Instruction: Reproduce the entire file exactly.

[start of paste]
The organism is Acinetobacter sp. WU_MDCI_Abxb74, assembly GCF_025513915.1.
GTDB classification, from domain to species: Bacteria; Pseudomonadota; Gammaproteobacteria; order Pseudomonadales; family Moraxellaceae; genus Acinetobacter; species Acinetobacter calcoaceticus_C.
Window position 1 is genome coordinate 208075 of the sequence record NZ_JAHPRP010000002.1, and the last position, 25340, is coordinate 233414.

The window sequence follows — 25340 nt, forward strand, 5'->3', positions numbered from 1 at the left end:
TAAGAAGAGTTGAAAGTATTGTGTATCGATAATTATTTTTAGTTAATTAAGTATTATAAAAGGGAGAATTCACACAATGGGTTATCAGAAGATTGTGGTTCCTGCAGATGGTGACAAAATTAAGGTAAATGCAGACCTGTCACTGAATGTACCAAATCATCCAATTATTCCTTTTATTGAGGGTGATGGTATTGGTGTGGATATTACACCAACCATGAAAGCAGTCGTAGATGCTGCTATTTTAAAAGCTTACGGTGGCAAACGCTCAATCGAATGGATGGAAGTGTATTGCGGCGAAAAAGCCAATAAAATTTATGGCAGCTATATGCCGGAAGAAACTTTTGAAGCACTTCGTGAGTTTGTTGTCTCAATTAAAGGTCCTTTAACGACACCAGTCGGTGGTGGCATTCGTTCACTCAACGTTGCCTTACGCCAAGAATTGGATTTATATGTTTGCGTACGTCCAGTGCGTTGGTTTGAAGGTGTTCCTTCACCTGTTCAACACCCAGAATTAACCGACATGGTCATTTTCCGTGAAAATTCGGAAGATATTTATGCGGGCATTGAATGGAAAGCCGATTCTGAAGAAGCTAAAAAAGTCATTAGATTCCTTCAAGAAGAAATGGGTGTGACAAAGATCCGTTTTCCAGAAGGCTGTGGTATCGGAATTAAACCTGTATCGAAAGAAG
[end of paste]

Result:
The organism is Acinetobacter sp. WU_MDCI_Abxb74, assembly GCF_025513915.1.
GTDB classification, from domain to species: Bacteria; Pseudomonadota; Gammaproteobacteria; order Pseudomonadales; family Moraxellaceae; genus Acinetobacter; species Acinetobacter calcoaceticus_C.
Window position 1 is genome coordinate 208075 of the sequence record NZ_JAHPRP010000002.1, and the last position, 25340, is coordinate 233414.

The window sequence follows — 25340 nt, forward strand, 5'->3', positions numbered from 1 at the left end:
TAAGAAGAGTTGAAAGTATTGTGTATCGATAATTATTTTTAGTTAATTAAGTATTATAAAAGGGAGAATTCACACAATGGGTTATCAGAAGATTGTGGTTCCTGCAGATGGTGACAAAATTAAGGTAAATGCAGACCTGTCACTGAATGTACCAAATCATCCAATTATTCCTTTTATTGAGGGTGATGGTATTGGTGTGGATATTACACCAACCATGAAAGCAGTCGTAGATGCTGCTATTTTAAAAGCTTACGGTGGCAAACGCTCAATCGAATGGATGGAAGTGTATTGCGGCGAAAAAGCCAATAAAATTTATGGCAGCTATATGCCGGAAGAAACTTTTGAAGCACTTCGTGAGTTTGTTGTCTCAATTAAAGGTCCTTTAACGACACCAGTCGGTGGTGGCATTCGTTCACTCAACGTTGCCTTACGCCAAGAATTGGATTTATATGTTTGCGTACGTCCAGTGCGTTGGTTTGAAGGTGTTCCTTCACCTGTTCAACACCCAGAATTAACCGACATGGTCATTTTCCGTGAAAATTCGGAAGATATTTATGCGGGCATTGAATGGAAAGCCGATTCTGAAGAAGCTAAAAAAGTCATTAGATTCCTTCAAGAAGAAATGGGTGTGACAAAGATCCGTTTTCCAGAAGGCTGTGGTATCGGAATTAAACCTGTATCGAAAGAAG